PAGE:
Article written by:
Mallory Ashbrook, CPA, CVA, JD
Manager, Forensic & Dispute Advisory

There has been a recent rise in the use of predictive data analytics in litigation. What is predictive analytics? Predictive analytics takes a historical set of data, analyzes it, and then predicts future outcomes based on that analysis. So how can that be used by litigators? Recently, new technology has come out that analyzes the actions and decisions of judges, lawyers, and other law firms for example. Judicial analytics allows litigators to form an understanding of a judge’s tendencies. What is the judge’s propensity to rule on certain types of motions? How long does it take that judge to rule on the motion? Knowing this information helps litigators develop case strategy, as well as manage client expectations. This type of data analytics can also be applied to opposing lawyers and/or law firms. You can find out what percentage of their cases settle versus going to trial, how many motions per case they typically file, etc.

Historically, if you wanted to know any of this information, you had to do the research on your own, which would normally consist of asking other attorneys and/or relying on your own experiences. However, that obviously limits the amount of data you are analyzing to make an informed decision. Now, there are technologies that gather and analyze the data for you. For example, LexisNexis has a tool called Context that analyzes judges and expert witnesses. Westlaw has a similar service in Westlaw Edge. These platforms take the data they have already accumulated and use artificial intelligence to analyze the data and present it to you in a way that will aid in your decision-making regarding your litigation strategy. While predictive data analytics is a new concept in litigation, data analytics, in general, is far from new in litigation.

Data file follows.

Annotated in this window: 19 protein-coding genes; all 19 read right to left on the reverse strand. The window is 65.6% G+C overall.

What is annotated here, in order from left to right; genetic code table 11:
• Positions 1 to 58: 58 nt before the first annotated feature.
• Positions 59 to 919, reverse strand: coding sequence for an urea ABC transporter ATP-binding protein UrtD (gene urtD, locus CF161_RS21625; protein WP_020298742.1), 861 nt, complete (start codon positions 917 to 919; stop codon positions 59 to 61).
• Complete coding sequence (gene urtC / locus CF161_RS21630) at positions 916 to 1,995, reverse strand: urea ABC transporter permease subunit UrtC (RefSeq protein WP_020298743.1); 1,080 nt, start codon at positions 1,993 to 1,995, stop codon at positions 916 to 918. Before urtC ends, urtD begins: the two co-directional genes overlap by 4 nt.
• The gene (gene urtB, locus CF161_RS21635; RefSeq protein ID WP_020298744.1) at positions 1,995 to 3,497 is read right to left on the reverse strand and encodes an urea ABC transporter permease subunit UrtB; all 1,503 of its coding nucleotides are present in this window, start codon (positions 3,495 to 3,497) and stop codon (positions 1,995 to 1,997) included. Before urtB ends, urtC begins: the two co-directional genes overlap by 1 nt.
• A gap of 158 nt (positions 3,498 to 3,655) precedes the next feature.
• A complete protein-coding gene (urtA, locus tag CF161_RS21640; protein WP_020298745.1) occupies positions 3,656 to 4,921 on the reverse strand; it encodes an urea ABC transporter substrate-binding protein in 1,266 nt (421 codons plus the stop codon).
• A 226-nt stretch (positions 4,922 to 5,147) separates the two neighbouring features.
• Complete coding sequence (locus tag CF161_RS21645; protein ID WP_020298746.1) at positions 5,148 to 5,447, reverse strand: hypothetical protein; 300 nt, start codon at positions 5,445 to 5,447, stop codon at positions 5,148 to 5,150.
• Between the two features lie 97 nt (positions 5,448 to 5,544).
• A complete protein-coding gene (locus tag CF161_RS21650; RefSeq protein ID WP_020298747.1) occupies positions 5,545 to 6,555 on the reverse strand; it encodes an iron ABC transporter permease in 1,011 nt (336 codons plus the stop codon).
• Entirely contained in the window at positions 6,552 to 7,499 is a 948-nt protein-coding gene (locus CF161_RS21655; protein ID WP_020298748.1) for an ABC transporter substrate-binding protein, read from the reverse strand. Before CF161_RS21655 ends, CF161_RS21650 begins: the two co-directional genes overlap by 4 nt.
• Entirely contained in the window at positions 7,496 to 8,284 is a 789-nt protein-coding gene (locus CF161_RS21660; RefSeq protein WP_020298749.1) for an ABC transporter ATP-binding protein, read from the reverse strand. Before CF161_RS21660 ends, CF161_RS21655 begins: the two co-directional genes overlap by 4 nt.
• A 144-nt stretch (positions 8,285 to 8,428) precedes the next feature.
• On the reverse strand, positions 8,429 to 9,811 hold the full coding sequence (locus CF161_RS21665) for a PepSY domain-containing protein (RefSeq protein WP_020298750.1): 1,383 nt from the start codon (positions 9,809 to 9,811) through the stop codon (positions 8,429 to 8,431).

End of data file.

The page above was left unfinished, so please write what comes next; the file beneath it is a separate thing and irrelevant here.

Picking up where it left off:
Diagnostic data analytics has long been used to assist litigators and business owners in calculating damages, quantifying fraud, detecting fraud, and assisting in fraud prevention for years. Similar to what LexisNexis and Westlaw are doing with information on judges, attorneys, and experts, data analysts are capable of doing similar with financial and accounting data. With the appropriate deployment of analytical tools, the analysis can be completed quickly, in a cost-effective manner, and will lead to reliable analyses for a variety of litigation. Specifically, with respect to labor and employment disputes, we have found that we are able to quickly and efficiently analyze and summarize massive amounts of payroll, time tracking, human resource, and other data in order to provide answers to critical questions. This same analysis is applicable to class action lawsuits or any other litigation that requires the analysis of “big data.”

The use of data analytics at every stage of litigation will serve as an aid for creating a competitive edge through improved decision-making, increased efficiency, and enhanced client and case management. Every law firm and case has data. In this day and age, if you are not doing something to take advantage of the data you have, you may be missing out.


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